By Todd Lancaster
In the fall of 1970, Criterion Studios in Miami may have been the hippest place on earth.
For several magical weeks, a pair of 25-year-olds, Eric Clapton and Duane Allman used each other as muses to create “Layla and Other Assorted Love Songs,” an album that is often looked upon as the high-water for guitar-oriented rock. Although it was initially poorly received (in some part because neither Clapton nor Allman’s name was on the cover of the album, and the confusion over who Derek and the Dominos really were) it has moved into zeitgeist status in the last four decades.
From the iconic intro riff of the namesake “Layla” to the sultry, but driving blues of “Key to the Highway,” “Bell Bottom Blues” or “Why Has Love Got To Be So Bad,” the album was an example of what happens when virtuosity at its peak meets modern production techniques. When one throws in the tearfully soulful version “Little Wing,” as a tribute to Jimi Hendrix who had passed away only six weeks earlier, the album basically has two of the greatest rock guitarists ever, paying tribute to the greatest guitarist ever.
The song “Layla” still draws attention from rock historians, as it was inspired by Beatle George Harrison’s wife Patti Boyd, whom Clapton had developed an infatuation for at the time. Although Boyd would eventually leave Harrison for Clapton, Clapton and Harrison never let a little infidelity damage a friendship that lasted from the early 1960s until Harrison’s death in the early 2000s. In fact, Harrison attended the Clapton-Boyd wedding in 1979.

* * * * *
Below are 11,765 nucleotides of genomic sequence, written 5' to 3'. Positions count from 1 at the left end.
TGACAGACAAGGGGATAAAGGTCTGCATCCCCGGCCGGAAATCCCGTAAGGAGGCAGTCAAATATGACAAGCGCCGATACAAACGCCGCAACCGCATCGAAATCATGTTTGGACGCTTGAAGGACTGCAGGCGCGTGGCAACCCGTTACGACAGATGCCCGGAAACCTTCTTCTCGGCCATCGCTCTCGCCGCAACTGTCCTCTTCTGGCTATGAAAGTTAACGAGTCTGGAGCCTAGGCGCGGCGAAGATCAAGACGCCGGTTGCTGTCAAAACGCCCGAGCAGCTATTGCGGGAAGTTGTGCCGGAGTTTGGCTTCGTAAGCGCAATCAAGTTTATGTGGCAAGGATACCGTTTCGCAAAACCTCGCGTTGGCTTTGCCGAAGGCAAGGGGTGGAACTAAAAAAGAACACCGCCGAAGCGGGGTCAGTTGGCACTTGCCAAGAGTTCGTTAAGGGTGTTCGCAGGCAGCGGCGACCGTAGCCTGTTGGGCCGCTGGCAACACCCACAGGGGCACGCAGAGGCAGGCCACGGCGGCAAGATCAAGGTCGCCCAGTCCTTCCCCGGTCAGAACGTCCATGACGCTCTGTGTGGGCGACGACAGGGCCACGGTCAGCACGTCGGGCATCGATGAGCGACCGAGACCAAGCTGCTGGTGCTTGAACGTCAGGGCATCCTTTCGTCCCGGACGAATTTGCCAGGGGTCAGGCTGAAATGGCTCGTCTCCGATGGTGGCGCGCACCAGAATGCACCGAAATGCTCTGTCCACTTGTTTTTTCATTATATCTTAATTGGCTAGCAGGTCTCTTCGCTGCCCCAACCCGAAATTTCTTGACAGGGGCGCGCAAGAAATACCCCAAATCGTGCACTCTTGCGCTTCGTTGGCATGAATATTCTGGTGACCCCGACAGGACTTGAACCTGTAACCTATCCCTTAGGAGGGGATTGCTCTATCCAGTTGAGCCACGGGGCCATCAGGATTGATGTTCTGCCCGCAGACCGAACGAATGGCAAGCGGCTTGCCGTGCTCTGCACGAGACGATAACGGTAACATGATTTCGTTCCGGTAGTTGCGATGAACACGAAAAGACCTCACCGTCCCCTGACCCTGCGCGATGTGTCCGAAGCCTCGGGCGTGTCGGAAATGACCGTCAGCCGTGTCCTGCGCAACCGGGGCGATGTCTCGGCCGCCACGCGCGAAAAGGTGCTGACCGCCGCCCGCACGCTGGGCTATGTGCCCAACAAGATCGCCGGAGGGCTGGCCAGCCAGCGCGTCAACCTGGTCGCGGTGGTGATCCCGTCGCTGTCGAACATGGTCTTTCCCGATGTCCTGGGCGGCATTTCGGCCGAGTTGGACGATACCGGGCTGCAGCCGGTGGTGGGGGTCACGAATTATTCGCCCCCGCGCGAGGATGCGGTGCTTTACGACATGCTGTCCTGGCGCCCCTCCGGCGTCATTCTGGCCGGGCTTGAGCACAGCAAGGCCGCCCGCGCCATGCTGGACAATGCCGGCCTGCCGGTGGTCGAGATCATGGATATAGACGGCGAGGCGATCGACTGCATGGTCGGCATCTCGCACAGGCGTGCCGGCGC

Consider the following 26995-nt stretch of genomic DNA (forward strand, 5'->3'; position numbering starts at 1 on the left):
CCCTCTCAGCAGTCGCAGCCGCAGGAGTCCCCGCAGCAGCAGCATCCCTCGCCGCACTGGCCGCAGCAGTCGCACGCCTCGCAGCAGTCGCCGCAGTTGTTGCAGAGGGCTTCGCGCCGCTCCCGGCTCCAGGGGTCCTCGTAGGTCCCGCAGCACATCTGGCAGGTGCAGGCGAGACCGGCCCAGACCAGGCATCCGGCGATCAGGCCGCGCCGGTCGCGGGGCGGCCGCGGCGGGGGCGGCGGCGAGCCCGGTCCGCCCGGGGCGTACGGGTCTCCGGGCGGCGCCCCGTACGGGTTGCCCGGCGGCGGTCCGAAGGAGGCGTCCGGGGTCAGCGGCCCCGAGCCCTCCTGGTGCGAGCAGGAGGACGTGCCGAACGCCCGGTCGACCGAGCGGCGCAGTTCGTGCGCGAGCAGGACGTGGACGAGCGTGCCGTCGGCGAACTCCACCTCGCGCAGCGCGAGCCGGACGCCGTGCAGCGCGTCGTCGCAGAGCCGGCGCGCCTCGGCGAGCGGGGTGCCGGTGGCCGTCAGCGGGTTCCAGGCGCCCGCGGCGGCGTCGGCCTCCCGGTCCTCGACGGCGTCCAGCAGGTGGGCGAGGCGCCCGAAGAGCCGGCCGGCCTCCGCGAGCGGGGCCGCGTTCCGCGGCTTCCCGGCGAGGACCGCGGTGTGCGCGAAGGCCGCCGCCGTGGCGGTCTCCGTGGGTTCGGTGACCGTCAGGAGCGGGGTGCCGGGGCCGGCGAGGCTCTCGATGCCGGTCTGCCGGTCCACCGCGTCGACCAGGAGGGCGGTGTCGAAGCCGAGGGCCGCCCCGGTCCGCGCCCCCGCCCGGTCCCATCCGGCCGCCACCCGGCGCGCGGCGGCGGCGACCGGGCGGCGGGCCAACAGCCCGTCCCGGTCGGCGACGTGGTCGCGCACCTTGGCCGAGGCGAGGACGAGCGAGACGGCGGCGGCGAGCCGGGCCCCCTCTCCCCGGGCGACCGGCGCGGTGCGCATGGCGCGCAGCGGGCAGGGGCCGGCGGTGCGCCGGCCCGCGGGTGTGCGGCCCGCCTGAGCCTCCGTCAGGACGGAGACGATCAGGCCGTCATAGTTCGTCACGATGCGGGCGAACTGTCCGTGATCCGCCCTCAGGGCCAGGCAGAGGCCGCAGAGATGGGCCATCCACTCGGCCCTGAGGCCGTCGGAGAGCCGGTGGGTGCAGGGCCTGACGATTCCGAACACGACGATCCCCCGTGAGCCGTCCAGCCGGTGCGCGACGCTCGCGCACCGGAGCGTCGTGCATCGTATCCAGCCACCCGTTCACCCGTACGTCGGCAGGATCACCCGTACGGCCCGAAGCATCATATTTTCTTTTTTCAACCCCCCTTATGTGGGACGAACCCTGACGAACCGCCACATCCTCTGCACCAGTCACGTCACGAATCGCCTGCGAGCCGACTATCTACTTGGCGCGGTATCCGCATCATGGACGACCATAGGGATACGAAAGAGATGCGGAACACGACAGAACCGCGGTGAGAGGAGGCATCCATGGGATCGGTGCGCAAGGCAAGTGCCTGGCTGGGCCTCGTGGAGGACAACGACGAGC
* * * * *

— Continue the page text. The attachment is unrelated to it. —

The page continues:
The 3:00 coda at the end of “Layla” has taken almost a life of its own movie soundtracks for Goodfellas and The Departed, both Oscar winners. The beautiful interplay between Allman’s slide work, Clapton’s acoustic guitar and Jim Gordon’s piano has become almost as iconic as the riff that introduced the song to the world.
Sadly, not too much later, Gordon’s use of drugs led to spiraling mental health issues that would eventually lead to Gordon murdering his mother.
The name “Layla” was inspired by a love story that originated in Seventh-Century Arabia and later formed the basis of “The story of Layla and Majnun,” by the 12th-Century Persian poet Nizami Ganjav. It was the name Clapton chose for Boyd so as not to embarrass Harrison.
Boyd, who was a model during the London Carnaby fashion scene in the mid-’60s, was also the inspiration for the Beatles song “Something” and Clapton’s “Wonderful Tonight.”
Allman missed several gigs with the Allman Brothers Band during the recording sessions and seriously considered joining the Dominos, but due to loyalty to his brother Gregg, he returned to the road. Allman did make two appearances with the band, though.
Sadly, Allman would die in a motorcycle accident about a year later, and Clapton would develop a heroin habit that kept him from working seriously for several years.
The album is now regarded as the 89th greatest album of all time, and Clapton’s finest work. Clapton has continued to make music and is the only performer to be inducted into the Rock and Roll Hall of Fame three times (with the Yardbirds, Cream and as a solo artist).
Todd firmly believes that this would be the one album that could be sent into space to teach aliens how to rock. Follow him on Twitter @blasterdog.